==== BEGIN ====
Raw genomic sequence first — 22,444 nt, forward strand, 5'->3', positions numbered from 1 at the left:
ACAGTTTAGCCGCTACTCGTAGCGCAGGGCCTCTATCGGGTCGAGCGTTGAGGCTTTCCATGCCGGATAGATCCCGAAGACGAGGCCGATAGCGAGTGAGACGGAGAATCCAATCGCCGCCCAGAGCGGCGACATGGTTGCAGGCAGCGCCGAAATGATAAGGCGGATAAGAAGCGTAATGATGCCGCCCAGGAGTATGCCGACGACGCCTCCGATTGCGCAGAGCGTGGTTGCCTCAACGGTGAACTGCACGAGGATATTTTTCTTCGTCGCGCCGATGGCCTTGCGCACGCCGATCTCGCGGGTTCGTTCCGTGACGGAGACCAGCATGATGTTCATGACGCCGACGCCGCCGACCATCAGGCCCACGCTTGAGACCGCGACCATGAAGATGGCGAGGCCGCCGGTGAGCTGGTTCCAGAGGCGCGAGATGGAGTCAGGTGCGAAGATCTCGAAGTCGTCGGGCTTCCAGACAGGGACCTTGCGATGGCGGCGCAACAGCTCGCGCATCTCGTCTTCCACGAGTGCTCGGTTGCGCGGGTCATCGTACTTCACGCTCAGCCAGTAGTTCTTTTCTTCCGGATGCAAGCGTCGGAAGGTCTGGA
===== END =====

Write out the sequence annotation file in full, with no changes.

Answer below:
Raw genomic sequence first — 22,444 nt, forward strand, 5'->3', positions numbered from 1 at the left:
ACAGTTTAGCCGCTACTCGTAGCGCAGGGCCTCTATCGGGTCGAGCGTTGAGGCTTTCCATGCCGGATAGATCCCGAAGACGAGGCCGATAGCGAGTGAGACGGAGAATCCAATCGCCGCCCAGAGCGGCGACATGGTTGCAGGCAGCGCCGAAATGATAAGGCGGATAAGAAGCGTAATGATGCCGCCCAGGAGTATGCCGACGACGCCTCCGATTGCGCAGAGCGTGGTTGCCTCAACGGTGAACTGCACGAGGATATTTTTCTTCGTCGCGCCGATGGCCTTGCGCACGCCGATCTCGCGGGTTCGTTCCGTGACGGAGACCAGCATGATGTTCATGACGCCGACGCCGCCGACCATCAGGCCCACGCTTGAGACCGCGACCATGAAGATGGCGAGGCCGCCGGTGAGCTGGTTCCAGAGGCGCGAGATGGAGTCAGGTGCGAAGATCTCGAAGTCGTCGGGCTTCCAGACAGGGACCTTGCGATGGCGGCGCAACAGCTCGCGCATCTCGTCTTCCACGAGTGCTCGGTTGCGCGGGTCATCGTACTTCACGCTCAGCCAGTAGTTCTTTTCTTCCGGATGCAAGCGTCGGAAGGTCTGGA